The Gulf of California, also known as the Sea of Cortez, is a remarkable body of water that boasts a unique hydrographic regime, owing to its distinct topography. This region is divided into a series of basins and trenches, which deepen as we move southwards, and are separated by transverse ridges. One notable area in the Gulf is the Great Islands Region, characterized by five V-shaped ocean basins. These basins serve as funnels, restricting circulation between the Northern Gulf and the Central Region, resulting in strong currents and intense mixing of water masses.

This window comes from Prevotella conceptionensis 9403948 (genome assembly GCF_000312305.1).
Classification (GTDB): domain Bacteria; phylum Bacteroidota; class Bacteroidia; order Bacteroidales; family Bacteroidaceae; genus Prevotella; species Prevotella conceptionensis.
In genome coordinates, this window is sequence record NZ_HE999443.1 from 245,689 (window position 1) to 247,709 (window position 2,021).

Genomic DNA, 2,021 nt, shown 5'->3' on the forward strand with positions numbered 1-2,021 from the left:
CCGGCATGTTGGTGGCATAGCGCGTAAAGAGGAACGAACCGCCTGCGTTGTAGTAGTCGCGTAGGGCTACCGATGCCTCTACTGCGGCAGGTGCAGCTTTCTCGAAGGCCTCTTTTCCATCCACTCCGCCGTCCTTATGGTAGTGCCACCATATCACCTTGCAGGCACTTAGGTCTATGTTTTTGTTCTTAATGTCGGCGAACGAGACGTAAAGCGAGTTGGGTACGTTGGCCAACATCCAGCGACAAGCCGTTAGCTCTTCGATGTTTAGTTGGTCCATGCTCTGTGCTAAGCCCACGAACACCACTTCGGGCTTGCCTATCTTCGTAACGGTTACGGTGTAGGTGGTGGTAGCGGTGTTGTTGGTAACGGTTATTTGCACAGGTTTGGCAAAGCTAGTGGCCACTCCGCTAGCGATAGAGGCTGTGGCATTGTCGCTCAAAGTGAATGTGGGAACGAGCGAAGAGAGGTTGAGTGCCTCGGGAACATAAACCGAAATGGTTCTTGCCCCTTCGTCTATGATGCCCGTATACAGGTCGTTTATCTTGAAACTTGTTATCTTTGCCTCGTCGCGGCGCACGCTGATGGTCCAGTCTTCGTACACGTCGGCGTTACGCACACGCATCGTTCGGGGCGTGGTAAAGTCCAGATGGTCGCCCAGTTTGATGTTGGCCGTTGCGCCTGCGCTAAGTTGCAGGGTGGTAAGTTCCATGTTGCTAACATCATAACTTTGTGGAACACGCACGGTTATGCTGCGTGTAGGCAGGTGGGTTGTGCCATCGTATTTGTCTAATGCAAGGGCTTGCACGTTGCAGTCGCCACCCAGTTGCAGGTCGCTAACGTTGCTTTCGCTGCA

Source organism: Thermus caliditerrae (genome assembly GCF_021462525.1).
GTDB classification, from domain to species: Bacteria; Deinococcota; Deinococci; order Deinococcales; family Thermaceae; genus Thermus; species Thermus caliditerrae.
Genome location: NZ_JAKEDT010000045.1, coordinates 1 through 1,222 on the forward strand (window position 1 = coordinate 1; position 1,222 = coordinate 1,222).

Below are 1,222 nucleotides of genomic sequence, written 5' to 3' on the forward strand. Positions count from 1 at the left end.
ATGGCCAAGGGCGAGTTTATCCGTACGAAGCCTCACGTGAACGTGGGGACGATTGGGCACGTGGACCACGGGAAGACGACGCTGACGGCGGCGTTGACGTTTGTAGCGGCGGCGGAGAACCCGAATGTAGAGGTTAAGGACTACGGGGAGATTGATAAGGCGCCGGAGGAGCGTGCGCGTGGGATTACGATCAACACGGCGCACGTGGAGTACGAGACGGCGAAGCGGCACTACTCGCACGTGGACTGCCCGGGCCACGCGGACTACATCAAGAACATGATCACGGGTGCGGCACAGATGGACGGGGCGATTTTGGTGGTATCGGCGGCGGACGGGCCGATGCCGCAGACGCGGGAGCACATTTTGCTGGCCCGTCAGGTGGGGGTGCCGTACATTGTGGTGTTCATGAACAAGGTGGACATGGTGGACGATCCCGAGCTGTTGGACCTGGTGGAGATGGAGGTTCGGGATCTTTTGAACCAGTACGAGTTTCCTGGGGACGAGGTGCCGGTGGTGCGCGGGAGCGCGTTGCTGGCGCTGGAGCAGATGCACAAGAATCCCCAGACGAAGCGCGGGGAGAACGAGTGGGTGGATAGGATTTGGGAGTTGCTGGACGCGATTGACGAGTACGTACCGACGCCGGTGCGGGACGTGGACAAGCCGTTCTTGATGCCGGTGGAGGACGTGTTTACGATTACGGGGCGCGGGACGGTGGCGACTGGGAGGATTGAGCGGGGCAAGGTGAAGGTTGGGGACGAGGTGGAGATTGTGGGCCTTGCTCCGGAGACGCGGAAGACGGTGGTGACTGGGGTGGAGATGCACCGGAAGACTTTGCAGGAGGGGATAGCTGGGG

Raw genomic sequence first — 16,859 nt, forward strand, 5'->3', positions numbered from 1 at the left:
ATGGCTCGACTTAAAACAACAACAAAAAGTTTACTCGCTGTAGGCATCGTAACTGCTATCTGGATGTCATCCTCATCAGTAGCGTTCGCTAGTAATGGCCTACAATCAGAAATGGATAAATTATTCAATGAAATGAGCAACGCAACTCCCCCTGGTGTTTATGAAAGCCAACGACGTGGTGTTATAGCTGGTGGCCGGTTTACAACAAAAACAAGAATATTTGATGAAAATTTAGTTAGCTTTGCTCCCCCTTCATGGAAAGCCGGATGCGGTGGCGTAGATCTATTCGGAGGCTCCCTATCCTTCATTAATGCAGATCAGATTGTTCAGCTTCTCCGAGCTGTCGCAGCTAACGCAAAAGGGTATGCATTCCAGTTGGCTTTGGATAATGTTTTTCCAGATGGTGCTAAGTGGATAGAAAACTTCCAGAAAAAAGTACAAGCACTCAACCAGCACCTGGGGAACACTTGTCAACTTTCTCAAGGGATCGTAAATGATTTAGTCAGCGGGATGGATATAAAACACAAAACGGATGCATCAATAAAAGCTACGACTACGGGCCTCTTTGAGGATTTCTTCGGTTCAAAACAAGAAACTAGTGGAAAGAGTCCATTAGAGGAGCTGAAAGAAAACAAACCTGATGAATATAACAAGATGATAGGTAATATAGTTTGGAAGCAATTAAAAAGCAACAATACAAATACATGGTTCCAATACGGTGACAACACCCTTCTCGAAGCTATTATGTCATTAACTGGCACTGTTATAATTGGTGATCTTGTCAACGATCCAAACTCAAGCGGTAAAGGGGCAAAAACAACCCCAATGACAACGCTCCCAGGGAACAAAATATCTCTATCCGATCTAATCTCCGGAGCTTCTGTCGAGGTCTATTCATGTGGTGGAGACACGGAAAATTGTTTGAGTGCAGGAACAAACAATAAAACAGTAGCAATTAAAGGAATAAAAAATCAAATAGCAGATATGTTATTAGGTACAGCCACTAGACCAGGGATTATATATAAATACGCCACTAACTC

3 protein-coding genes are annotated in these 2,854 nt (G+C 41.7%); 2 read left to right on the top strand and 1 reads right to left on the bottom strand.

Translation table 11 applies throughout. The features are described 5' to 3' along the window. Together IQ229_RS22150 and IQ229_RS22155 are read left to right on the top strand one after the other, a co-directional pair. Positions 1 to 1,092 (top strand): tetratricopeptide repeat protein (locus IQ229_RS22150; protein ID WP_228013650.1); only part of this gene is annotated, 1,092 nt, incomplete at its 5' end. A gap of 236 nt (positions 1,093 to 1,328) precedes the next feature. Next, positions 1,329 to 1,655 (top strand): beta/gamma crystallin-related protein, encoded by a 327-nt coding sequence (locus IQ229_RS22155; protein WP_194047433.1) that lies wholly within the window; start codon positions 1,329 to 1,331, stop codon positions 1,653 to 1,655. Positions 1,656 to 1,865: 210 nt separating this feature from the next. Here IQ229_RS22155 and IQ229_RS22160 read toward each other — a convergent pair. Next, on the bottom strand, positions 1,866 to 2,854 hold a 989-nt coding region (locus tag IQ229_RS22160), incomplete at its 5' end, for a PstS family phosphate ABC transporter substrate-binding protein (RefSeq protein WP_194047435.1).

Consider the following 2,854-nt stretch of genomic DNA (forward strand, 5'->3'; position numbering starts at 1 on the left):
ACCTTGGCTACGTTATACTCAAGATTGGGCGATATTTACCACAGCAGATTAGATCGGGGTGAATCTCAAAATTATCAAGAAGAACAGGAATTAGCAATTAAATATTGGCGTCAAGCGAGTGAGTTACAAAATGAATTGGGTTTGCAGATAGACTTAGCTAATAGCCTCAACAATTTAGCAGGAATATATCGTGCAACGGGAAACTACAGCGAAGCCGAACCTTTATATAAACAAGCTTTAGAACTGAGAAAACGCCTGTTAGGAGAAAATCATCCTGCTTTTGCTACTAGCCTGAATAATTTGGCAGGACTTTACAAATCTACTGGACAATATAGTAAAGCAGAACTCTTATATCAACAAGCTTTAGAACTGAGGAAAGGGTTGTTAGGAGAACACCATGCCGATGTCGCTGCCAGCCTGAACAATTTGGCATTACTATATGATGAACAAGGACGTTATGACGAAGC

One of the most intriguing features of this region is the Ballenas and Salsipuedes channels, which have been formed by a complex system of faults and tectonic processes. These channels exhibit impressive depths of more than 1,400 meters, with the deepest point found in the southern portion of the Ballenas Channel and along the entire length of the Salsipuedes Channel. Covering approximately 125 kilometers in length and 25 kilometers in width, these channels present irregular bathymetry and are marked by a submarine ridge with an average depth of 250 meters between the islands of Ángel de La Guarda and San Lorenzo. Furthermore, two thresholds of 300 and 450 meters restrict communication to the south and north, respectively.